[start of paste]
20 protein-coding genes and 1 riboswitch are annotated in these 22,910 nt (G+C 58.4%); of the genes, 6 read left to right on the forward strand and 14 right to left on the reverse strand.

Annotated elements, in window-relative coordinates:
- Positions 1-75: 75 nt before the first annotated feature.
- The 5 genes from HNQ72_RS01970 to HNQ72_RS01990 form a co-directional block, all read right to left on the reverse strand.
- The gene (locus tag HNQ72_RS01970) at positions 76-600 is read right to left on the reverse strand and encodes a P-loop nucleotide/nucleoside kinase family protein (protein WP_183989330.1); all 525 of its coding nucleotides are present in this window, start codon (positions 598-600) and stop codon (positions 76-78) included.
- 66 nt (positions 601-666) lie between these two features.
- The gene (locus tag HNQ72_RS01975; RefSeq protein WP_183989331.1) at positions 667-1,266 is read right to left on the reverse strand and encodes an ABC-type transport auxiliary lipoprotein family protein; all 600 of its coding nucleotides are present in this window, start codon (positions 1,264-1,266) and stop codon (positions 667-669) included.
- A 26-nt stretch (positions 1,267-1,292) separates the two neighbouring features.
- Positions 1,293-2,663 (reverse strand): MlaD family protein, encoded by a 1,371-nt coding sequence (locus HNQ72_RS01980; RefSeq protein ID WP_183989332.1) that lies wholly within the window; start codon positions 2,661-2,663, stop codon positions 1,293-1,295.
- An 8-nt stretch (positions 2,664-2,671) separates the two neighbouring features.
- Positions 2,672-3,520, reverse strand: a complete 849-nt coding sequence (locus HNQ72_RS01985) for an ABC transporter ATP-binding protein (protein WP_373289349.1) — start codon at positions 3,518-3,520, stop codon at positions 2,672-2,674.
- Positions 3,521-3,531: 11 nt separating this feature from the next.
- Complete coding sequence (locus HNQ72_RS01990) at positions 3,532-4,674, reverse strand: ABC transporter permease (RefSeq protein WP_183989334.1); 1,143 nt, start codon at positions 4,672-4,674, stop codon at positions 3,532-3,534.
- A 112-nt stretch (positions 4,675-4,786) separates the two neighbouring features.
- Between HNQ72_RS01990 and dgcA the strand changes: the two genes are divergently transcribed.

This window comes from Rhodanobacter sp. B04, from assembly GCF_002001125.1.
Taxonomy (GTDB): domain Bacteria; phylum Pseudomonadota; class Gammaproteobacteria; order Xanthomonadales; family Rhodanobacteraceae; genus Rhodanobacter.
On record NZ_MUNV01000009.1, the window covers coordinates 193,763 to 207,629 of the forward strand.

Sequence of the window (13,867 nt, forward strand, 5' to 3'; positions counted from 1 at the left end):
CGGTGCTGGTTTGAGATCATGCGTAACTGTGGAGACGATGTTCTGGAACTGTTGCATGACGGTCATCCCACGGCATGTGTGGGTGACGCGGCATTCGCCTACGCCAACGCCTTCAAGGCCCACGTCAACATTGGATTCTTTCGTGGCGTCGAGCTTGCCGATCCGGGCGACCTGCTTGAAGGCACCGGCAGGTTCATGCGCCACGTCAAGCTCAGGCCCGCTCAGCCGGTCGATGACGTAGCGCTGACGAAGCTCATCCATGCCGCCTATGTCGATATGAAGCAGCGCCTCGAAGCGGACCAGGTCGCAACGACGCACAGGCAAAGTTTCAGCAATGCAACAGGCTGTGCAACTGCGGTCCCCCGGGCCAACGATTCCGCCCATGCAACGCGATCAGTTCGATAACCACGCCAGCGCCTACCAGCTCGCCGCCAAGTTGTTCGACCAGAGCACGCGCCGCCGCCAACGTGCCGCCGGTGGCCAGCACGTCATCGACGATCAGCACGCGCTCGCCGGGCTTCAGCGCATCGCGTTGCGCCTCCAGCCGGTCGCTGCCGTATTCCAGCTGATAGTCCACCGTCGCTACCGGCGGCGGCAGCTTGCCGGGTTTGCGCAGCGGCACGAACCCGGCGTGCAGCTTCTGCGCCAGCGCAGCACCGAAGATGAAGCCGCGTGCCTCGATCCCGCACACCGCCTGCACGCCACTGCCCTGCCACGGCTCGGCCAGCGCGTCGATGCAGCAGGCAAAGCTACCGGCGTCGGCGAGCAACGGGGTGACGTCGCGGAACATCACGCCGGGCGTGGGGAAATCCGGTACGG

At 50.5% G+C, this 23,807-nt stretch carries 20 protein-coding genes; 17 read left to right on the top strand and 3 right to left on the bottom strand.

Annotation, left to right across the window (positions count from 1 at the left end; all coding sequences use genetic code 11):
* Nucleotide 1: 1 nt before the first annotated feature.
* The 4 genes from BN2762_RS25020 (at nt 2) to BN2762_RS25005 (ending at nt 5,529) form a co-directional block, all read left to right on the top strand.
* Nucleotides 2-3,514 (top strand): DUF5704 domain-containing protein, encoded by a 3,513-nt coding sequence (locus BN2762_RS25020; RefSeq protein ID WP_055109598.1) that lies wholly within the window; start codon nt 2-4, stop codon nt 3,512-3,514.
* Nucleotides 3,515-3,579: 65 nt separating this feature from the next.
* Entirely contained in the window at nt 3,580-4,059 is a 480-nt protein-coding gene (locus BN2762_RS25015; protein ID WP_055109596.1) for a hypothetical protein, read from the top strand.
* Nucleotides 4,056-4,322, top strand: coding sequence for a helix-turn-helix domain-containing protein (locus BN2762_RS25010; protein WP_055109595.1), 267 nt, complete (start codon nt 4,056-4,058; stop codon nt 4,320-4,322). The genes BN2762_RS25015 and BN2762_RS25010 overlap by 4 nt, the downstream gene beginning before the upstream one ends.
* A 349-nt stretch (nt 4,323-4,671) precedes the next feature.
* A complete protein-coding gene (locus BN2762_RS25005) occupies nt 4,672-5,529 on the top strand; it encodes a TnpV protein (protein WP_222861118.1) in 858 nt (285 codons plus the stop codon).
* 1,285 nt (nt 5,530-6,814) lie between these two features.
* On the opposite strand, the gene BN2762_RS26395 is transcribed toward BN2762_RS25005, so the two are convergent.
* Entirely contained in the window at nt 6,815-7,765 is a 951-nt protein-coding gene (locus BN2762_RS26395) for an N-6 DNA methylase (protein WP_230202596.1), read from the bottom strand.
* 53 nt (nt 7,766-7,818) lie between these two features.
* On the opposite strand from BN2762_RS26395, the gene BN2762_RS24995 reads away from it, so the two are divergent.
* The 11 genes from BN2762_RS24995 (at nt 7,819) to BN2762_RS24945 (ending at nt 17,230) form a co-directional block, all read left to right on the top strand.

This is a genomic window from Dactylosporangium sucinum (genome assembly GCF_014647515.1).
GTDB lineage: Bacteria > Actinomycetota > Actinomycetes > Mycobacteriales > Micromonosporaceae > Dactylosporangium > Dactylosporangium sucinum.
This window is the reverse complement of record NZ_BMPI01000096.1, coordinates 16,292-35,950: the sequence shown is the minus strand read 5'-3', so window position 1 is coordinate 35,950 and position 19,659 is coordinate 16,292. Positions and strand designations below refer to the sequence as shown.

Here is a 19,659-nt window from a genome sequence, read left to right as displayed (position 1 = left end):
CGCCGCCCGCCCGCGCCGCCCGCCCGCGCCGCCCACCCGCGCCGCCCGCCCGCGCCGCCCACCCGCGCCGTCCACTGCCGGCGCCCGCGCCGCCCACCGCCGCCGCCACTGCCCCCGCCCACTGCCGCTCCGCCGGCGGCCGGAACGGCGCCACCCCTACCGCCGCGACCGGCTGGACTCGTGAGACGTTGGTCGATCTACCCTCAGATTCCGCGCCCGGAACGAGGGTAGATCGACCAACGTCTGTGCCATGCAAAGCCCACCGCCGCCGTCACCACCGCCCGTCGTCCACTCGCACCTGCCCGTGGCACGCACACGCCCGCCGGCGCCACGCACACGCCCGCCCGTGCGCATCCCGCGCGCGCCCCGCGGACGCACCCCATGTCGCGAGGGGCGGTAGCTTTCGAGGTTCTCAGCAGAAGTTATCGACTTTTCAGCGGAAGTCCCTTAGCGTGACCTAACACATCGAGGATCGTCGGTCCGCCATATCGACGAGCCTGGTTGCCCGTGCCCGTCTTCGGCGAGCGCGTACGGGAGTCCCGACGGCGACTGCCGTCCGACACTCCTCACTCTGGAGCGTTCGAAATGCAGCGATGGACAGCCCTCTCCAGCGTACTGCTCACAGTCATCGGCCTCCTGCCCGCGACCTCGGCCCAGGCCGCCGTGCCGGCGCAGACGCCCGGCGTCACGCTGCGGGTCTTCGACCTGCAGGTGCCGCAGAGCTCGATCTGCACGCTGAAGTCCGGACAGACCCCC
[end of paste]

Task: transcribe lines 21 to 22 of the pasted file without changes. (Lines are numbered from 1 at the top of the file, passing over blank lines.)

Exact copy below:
At 50.5% G+C, this 23,807-nt stretch carries 20 protein-coding genes; 17 read left to right on the top strand and 3 right to left on the bottom strand.

Annotation, left to right across the window (positions count from 1 at the left end; all coding sequences use genetic code 11):